Both ESA and the EC have identified the need for a supply chain of CMOS imagers for space applications which uses solely European sources. An essential requirement on this supply chain is the platformization of the process modules, in particular when it comes to very specific processing steps, such as those required for the manufacturing of backside illuminated image sensors. This is the goal of the European (EC/FP7/SPACE) funded project EUROCIS. All EUROCIS partners have excellent know-how and track record in the expertise fields required. Imec has been leading the imager chip design and the front side and backside processing. LASSE, as a major player in the laser annealing supplier sector, has been focusing on the optimization of the process related to the backside passivation of the image sensors. TNO, known worldwide as a top developer of instruments for scientific research, including space research and sensors for satellites, has contributed in the domain of optical layers for space instruments and optimized antireflective coatings. Finally, Selex ES, as a world-wide leader for manufacturing instruments with expertise in various space missions and programs, has defined the image sensor specifications and is taking care of the final device characterization. In this paper, an overview of the process flow, the results on test structures and imagers processed using this platform will be presented.
This paper presents a 20 Mfps 32 × 84 pixels CMOS burst-mode imager featuring high frame depth with a passive in-pixel amplifier. Compared to the CCD alternatives, CMOS burst-mode imagers are attractive for their low power consumption and integration of circuitry such as ADCs. Due to storage capacitor size and its noise limitations, CMOS burst-mode imagers usually suffer from a lower frame depth than CCD implementations. In order to capture fast transitions over a longer time span, an in-pixel CDS technique has been adopted to reduce the required memory cells for each frame by half. Moreover, integrated with in-pixel CDS, an in-pixel NMOS-only passive amplifier alleviates the kTC noise requirements of the memory bank allowing the usage of smaller capacitors. Specifically, a dense 108-cell MOS memory bank (10fF/cell) has been implemented inside a 30μm pitch pixel, with an area of 25 × 30μm<sup>2</sup> occupied by the memory bank. There is an improvement of about 4x in terms of frame depth per pixel area by applying in-pixel CDS and amplification. With the amplifier’s gain of 3.3, an FD input-referred RMS noise of 1mV is achieved at 20 Mfps operation. While the amplification is done without burning DC current, including the pixel source follower biasing, the full pixel consumes 10μA at 3.3V supply voltage at full speed. The chip has been fabricated in imec’s 130nm CMOS CIS technology.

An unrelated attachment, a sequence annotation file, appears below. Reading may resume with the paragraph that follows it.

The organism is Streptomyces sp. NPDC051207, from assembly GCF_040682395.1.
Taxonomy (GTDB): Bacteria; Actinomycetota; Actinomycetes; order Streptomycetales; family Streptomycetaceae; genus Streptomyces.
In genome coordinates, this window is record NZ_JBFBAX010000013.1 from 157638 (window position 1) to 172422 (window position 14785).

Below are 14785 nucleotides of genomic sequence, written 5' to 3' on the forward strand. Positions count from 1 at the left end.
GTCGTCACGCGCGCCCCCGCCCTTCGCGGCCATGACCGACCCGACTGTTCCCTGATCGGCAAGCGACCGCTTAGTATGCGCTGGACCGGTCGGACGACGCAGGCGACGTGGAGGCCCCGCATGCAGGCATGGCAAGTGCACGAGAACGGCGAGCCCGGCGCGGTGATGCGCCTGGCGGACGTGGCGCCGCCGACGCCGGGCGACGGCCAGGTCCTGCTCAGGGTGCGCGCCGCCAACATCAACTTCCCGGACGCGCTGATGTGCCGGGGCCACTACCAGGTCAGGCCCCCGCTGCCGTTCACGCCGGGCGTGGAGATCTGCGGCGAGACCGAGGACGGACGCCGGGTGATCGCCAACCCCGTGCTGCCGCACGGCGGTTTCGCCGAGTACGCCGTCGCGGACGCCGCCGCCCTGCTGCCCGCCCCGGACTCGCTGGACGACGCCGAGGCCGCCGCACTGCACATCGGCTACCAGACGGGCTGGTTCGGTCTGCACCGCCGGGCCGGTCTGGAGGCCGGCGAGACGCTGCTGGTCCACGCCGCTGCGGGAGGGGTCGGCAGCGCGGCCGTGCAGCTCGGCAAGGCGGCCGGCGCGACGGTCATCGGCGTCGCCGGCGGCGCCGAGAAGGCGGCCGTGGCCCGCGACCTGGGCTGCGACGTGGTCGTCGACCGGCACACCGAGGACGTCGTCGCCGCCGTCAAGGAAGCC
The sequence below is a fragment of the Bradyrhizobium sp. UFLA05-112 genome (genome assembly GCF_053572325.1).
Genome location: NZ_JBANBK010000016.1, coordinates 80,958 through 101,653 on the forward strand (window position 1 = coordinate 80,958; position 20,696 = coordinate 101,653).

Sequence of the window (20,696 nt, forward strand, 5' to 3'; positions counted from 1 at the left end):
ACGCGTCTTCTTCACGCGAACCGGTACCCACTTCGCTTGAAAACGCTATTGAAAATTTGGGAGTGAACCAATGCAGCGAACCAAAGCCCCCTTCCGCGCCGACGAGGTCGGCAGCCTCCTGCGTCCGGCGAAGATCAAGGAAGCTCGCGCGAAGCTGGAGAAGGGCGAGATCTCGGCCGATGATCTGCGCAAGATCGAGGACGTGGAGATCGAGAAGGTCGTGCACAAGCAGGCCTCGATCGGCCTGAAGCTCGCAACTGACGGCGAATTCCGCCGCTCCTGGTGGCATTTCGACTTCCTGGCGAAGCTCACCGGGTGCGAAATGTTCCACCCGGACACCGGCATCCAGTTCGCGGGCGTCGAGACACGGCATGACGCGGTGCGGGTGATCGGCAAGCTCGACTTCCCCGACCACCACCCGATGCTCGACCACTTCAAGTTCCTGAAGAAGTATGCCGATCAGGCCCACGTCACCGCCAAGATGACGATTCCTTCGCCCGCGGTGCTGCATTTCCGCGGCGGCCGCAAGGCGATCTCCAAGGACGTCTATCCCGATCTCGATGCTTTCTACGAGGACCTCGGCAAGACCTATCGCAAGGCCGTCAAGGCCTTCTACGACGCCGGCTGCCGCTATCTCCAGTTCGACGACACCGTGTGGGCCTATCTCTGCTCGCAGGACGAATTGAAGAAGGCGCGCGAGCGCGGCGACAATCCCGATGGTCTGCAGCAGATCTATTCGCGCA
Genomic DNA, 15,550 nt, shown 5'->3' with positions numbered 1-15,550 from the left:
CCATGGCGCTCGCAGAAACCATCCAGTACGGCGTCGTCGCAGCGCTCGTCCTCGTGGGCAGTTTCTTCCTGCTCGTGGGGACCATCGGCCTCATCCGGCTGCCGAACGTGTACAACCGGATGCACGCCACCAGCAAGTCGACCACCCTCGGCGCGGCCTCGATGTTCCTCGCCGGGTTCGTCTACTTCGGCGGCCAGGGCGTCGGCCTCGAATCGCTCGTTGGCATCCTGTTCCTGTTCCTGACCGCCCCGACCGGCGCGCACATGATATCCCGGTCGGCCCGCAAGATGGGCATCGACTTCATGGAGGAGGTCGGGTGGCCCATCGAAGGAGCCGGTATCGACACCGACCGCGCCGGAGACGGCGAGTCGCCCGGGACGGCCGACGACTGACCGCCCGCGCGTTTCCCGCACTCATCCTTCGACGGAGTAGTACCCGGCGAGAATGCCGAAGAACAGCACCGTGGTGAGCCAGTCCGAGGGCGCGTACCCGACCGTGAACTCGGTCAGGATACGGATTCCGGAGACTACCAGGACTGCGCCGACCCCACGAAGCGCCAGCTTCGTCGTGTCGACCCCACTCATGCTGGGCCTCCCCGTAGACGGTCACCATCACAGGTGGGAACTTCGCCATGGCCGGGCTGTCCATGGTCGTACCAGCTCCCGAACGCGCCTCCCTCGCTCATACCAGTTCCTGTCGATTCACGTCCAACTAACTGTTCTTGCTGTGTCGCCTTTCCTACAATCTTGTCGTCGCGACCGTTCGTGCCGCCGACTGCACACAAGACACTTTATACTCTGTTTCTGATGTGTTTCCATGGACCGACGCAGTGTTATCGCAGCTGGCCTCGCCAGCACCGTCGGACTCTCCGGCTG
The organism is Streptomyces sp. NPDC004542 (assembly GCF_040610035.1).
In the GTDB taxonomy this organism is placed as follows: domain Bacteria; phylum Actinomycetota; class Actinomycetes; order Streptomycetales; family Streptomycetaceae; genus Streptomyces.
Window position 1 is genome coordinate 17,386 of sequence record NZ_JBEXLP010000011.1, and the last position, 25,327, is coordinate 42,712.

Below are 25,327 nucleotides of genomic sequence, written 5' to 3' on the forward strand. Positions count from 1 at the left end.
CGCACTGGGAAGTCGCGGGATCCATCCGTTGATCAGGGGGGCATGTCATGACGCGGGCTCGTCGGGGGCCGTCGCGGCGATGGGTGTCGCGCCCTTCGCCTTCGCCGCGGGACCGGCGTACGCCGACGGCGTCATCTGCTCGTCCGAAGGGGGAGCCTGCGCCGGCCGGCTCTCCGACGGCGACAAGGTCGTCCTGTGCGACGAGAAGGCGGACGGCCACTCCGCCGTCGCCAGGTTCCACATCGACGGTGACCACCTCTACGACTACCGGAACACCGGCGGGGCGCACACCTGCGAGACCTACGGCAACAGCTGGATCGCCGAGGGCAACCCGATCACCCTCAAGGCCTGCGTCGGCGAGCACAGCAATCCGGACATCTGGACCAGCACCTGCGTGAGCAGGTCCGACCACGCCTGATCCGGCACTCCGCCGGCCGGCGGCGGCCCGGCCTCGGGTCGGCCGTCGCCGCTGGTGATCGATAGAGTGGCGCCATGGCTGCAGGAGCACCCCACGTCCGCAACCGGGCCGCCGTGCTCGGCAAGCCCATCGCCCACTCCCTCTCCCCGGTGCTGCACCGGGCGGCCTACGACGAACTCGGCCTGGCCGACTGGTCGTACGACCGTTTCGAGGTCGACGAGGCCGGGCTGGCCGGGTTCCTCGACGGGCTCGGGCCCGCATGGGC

In this paper we discuss the design of a novel miniaturized image sensor based on the working principle of insect
facet eyes. The main goals are to design an imaging system which captures a large field of view (FOV) and to find
a good trade-off between image resolution and sensitivity. To capture a total FOV of 124°, we split up this FOV
into 25 different zones. Each of these angular zones is imaged by an isolated optical channel on our image sensor.
There is an overlap between the zones to cover the full FOV but the different zones are imaged on separated
regions at the image sensor. Every optical channel in the designed component consists of two lenses that are
tilted with respect to each other and the optical axis. Because of this tilt of the lenses, we are able to minimize
field curvature and distortion in the obtained images at the detector, and have an angular resolution below 1°.
The optical system was implemented and optimized in the ray-tracing program ASAP. The parameters (in one
channel) that are optimized to obtain this large FOV with a good image resolution and sensitivity are the radius
of curvature of the two lenses, their conical factor and their tilt in two directions with respect to the optical axis
of the complete system. The lenses are each placed on a pedestal that connects the lens to a planar substrate.
We also add absorbing tubes that connect the two lenses in one channel to eliminate stray-light between different
optical channels. The obtained image quality of the design is analyzed using our simulation model. This is
determined by different parameters as there are: modulation transfer function, distortion, sensitivity, angular
resolution, energy distribution in each channel and channel overlap. The modulation transfer function shows
us that maximum contrast in the image is reached up to 0.3<i>LP</i>/°, distortion is maximal 21% in one of the 25
different channels, the sensitivity is 0.3% and the resolution is better than 1°.